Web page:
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Never heard of them?🤷

  • Well then, don’t worry if you’ve never heard of the Asian Tigers before. It’s a relatively small and easy concept to learn so a number of teachers skim past it.  
  • And I certainly did not know who these Asian Tigers were until like a month before my exam and I did just fine. 
  • So, in other words, I got you fam and by the time you finish this article, we’ll have that gorgeous mind of yours sorted and through with the Asian Tigers😉.

Okay…so what are these Asian Tigers?😕

  • Well, the Asian Tigers is a term used in economics to describe the Asian economies that have been extremely aggressive in driving rapid economic growth and increasing competition for consumers on a large scale.
  • However, you should also know that there are two different classes of the Asian Tigers to learn about: the Old Asian Tigers and New Asian Tigers. 
  • These two classes differ in terms of their economic age, source of funding and more, which you’ll see as you continue looking through the article. 

Alright, hit me. Who are the Old Asian Tigers? 🐯

  • Okay, so the Old Asian Tigers are made up of five East Asian countries - Japan, South Korea, Taiwan, Hong Kong, and Singapore - with the period of economic development starting between the 1950s to 1970s.
  • Their economic growth was fueled by the pouring of foreign aid from industrialized countries like the U.S. and Britain, who saw the countries as a way to ‘contain’ communism to its hearth.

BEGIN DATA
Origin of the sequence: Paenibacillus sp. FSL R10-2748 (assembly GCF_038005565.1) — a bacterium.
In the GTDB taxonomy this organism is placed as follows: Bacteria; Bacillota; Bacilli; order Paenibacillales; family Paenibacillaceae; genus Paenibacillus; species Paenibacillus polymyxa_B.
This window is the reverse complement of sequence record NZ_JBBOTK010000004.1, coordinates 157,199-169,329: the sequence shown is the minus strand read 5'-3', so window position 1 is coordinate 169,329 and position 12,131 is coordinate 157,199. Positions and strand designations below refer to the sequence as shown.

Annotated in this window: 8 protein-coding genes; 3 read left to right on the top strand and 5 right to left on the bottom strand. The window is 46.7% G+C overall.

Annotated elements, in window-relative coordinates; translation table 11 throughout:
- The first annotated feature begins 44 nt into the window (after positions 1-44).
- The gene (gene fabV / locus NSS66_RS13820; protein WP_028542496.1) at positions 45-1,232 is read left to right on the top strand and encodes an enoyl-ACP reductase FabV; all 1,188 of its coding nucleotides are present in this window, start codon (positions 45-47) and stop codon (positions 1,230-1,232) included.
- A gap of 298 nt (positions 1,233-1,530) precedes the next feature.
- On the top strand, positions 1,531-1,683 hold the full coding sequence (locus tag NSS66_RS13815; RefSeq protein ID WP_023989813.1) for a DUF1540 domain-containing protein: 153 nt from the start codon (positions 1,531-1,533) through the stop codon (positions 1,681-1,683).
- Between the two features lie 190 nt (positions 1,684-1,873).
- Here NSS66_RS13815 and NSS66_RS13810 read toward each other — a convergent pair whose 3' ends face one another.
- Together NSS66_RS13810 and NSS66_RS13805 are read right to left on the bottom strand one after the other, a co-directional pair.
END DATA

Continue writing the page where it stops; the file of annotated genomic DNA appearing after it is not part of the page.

• The outpouring of funds into these Asian economies allowed the countries to build up their industries to be more highly efficient while simultaneously increasing product quality. 
  • Ironically, this also allowed these economies to become significant competitors with the West in the global market, especially in automobiles and electronics industries. 
  • For a quick glance over what was just said, look at the graphic below. 

Then, who would be the New Asian Tigers? And where is China in all of this? 🤷

  • Actually, China is a part of the New Asian Tigers! In fact. China, India, Indonesia, Malaysia, Thailand, and Vietnam are all considered to be the New Asian Tigers. 
  • They also happen to be the stereotypical places for plenty of cheap labor and resources, something many international corporations sought to exploit, which also happens to be the reason for their new status as the New Asian Tigers. 
  • Much manufacturing was relocated by firms in the West and the Old Asian Tigers, who all saw that manufacturing could be done at a cheaper and faster rate as well as with cheaper resources. 
  • All of which allowed for enormous amounts of FDI (foreign direct investment) to be poured into these countries.  
  • FDI allowed the New Asian Tigers to begin industrializing themselves and thus, build up their economic strength in terms of wealth and industry stability.
  • And, this all happened in the period of the 1980s to 1990s, that is until the 1997 Asian Economic Crisis. 
  • This was when Asian countries all faced economic disturbances from the devaluation of the Thai currency, which basically destabilized the entire Asian economy as well as the global economy. 
  • For a quick glance over what was just said, look at the graphic below.

And that's it!
Good bye and good luck studying!✌

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